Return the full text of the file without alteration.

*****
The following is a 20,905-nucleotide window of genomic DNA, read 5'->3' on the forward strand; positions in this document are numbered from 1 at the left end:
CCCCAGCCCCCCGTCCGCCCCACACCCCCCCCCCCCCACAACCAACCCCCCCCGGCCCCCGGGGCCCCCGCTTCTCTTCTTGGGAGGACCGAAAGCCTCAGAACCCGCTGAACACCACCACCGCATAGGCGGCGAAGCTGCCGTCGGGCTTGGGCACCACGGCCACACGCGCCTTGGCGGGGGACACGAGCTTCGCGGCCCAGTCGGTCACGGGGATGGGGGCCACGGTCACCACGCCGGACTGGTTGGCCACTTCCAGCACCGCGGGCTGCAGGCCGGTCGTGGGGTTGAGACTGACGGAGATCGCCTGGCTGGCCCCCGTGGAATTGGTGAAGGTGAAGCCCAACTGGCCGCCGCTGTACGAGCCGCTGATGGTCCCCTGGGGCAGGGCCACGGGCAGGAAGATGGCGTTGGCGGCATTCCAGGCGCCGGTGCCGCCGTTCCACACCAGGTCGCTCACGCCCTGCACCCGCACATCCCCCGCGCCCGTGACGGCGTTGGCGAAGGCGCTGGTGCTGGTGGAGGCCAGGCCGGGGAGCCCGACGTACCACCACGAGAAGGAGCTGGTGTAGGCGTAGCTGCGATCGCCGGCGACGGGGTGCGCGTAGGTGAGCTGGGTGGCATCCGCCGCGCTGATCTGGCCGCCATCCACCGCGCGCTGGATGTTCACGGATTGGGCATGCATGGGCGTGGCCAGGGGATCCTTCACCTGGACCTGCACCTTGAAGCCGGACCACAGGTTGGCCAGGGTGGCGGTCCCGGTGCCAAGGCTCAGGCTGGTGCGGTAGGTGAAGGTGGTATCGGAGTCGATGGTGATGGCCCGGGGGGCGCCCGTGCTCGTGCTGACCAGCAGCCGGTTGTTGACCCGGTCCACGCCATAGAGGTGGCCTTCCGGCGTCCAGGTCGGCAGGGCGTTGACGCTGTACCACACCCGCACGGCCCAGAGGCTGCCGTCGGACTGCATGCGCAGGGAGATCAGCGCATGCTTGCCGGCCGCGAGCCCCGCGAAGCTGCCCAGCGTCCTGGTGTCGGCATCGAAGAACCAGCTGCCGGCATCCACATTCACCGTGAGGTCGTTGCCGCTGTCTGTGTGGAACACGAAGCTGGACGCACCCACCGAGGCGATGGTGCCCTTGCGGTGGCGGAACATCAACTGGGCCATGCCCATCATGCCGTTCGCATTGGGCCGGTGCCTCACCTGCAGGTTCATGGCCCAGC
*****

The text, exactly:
The following is a 20,905-nucleotide window of genomic DNA, read 5'->3' on the forward strand; positions in this document are numbered from 1 at the left end:
CCCCAGCCCCCCGTCCGCCCCACACCCCCCCCCCCCCACAACCAACCCCCCCCGGCCCCCGGGGCCCCCGCTTCTCTTCTTGGGAGGACCGAAAGCCTCAGAACCCGCTGAACACCACCACCGCATAGGCGGCGAAGCTGCCGTCGGGCTTGGGCACCACGGCCACACGCGCCTTGGCGGGGGACACGAGCTTCGCGGCCCAGTCGGTCACGGGGATGGGGGCCACGGTCACCACGCCGGACTGGTTGGCCACTTCCAGCACCGCGGGCTGCAGGCCGGTCGTGGGGTTGAGACTGACGGAGATCGCCTGGCTGGCCCCCGTGGAATTGGTGAAGGTGAAGCCCAACTGGCCGCCGCTGTACGAGCCGCTGATGGTCCCCTGGGGCAGGGCCACGGGCAGGAAGATGGCGTTGGCGGCATTCCAGGCGCCGGTGCCGCCGTTCCACACCAGGTCGCTCACGCCCTGCACCCGCACATCCCCCGCGCCCGTGACGGCGTTGGCGAAGGCGCTGGTGCTGGTGGAGGCCAGGCCGGGGAGCCCGACGTACCACCACGAGAAGGAGCTGGTGTAGGCGTAGCTGCGATCGCCGGCGACGGGGTGCGCGTAGGTGAGCTGGGTGGCATCCGCCGCGCTGATCTGGCCGCCATCCACCGCGCGCTGGATGTTCACGGATTGGGCATGCATGGGCGTGGCCAGGGGATCCTTCACCTGGACCTGCACCTTGAAGCCGGACCACAGGTTGGCCAGGGTGGCGGTCCCGGTGCCAAGGCTCAGGCTGGTGCGGTAGGTGAAGGTGGTATCGGAGTCGATGGTGATGGCCCGGGGGGCGCCCGTGCTCGTGCTGACCAGCAGCCGGTTGTTGACCCGGTCCACGCCATAGAGGTGGCCTTCCGGCGTCCAGGTCGGCAGGGCGTTGACGCTGTACCACACCCGCACGGCCCAGAGGCTGCCGTCGGACTGCATGCGCAGGGAGATCAGCGCATGCTTGCCGGCCGCGAGCCCCGCGAAGCTGCCCAGCGTCCTGGTGTCGGCATCGAAGAACCAGCTGCCGGCATCCACATTCACCGTGAGGTCGTTGCCGCTGTCTGTGTGGAACACGAAGCTGGACGCACCCACCGAGGCGATGGTGCCCTTGCGGTGGCGGAACATCAACTGGGCCATGCCCATCATGCCGTTCGCATTGGGCCGGTGCCTCACCTGCAGGTTCATGGCCCAGC